The Road to Marathon #2

You know … sometimes us runners are just plain C.R.A.Z.Y (yup…totally roped all of you in on this).

So, there I was … it was after 9pm and I was searching my Facebook page when I saw it! It was an advertisement for the Philly Marathon (November 24, 2019) and I don’t remember what happened next … but somehow I was punching in the number of my credit card and “Congratulations You’re Registered” just appeared on the screen.

My first marathon was the 2017 Marine Corps Marathon and it was an awesome experience. I ran alone but there were several magnificent women from the Woodbridge/Manassas MRTT also running that morning. There is absolutely nothing that compares to the camaraderie from that group.

MCM photo op

So fast-forward to 2019 and there is SO much that has changed about my life. I now live in South Carolina (also known as “holy HELL it’s HOT“), I run alone in the mornings (because frankly no other MRTT compares), and I am two years older. But there is nostalgia in the realization that the road to a marathon is full of early morning weekends, sweaty, stinking, nasty clothes (I mean seriously how much sweat can one gal produce?1?!), heat rash under my bra line, and frequent exploration of my sanity.

This time around I have a wonderful trainer who’s introducing me to new methods, reminding me to take care of myself, and sharing the method to the madness of marathon training. Most importantly — she is reminding me of the mental toughness required to run 26.2 miles … when … absolutely nothing is chasing you.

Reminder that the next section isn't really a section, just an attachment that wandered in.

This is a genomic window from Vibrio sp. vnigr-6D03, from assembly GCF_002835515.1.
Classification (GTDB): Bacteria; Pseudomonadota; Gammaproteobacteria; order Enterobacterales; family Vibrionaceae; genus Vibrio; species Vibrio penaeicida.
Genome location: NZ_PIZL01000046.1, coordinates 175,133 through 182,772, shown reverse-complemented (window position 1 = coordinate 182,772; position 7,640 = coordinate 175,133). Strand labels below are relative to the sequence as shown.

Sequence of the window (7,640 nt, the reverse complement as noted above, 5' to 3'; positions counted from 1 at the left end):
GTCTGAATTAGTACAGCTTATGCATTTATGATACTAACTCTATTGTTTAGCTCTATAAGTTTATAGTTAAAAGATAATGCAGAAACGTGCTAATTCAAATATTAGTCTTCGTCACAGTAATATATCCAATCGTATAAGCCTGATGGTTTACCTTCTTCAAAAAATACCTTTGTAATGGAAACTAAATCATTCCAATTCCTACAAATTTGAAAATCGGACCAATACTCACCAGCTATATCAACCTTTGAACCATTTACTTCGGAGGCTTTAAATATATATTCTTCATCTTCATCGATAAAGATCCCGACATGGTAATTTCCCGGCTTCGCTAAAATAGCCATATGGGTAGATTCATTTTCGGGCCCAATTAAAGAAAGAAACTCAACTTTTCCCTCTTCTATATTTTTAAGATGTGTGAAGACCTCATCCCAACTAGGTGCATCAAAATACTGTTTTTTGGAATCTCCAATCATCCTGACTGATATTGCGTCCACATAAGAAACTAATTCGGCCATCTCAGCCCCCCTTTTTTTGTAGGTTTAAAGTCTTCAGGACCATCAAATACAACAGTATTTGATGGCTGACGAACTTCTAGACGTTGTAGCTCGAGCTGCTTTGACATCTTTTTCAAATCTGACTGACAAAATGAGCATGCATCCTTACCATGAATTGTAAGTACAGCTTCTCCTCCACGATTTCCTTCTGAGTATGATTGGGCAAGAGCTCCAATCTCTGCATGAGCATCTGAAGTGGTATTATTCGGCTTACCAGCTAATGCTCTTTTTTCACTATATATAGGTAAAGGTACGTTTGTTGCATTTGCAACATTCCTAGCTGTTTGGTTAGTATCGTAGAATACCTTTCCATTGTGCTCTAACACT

if you quit now

I will be traveling solo, running solo, and will have no MRTT wing women along the route. Perhaps the greatest change to this journey is the realization that at the core of it all is just me and the road.

 

New Location, New Career, Same Love

It’s been six months since my last blog. To be frank, my life has taken quite a few turns since my Yuengling’s Shamrock Marathon Weekend post.

JB photoLove: I broke up with my long-time beau. We ran many races together since 2016 and he will likely remain the greatest love of my life. But our love simply ran its course (pun totally intended).

Career & Location: In August, I started a new career as a professor in South Carolina. In late-September, I survived the post-Hurricane Florence flood, but my home sustained severe damage. That happened as I officially retired from the Army in October after 20 years of service. My home is currently under construction, but I should be back in my “new” home before Christmas.

The amazing thing about love and loss is that the most painful events underscore the simplicity of life. It took a while, but I’ve embraced these last six months and the many lessons about perseverance, patience, and perspective. Despite it all, my love-hate relationship with running continues to blossom, as does the second part of my life.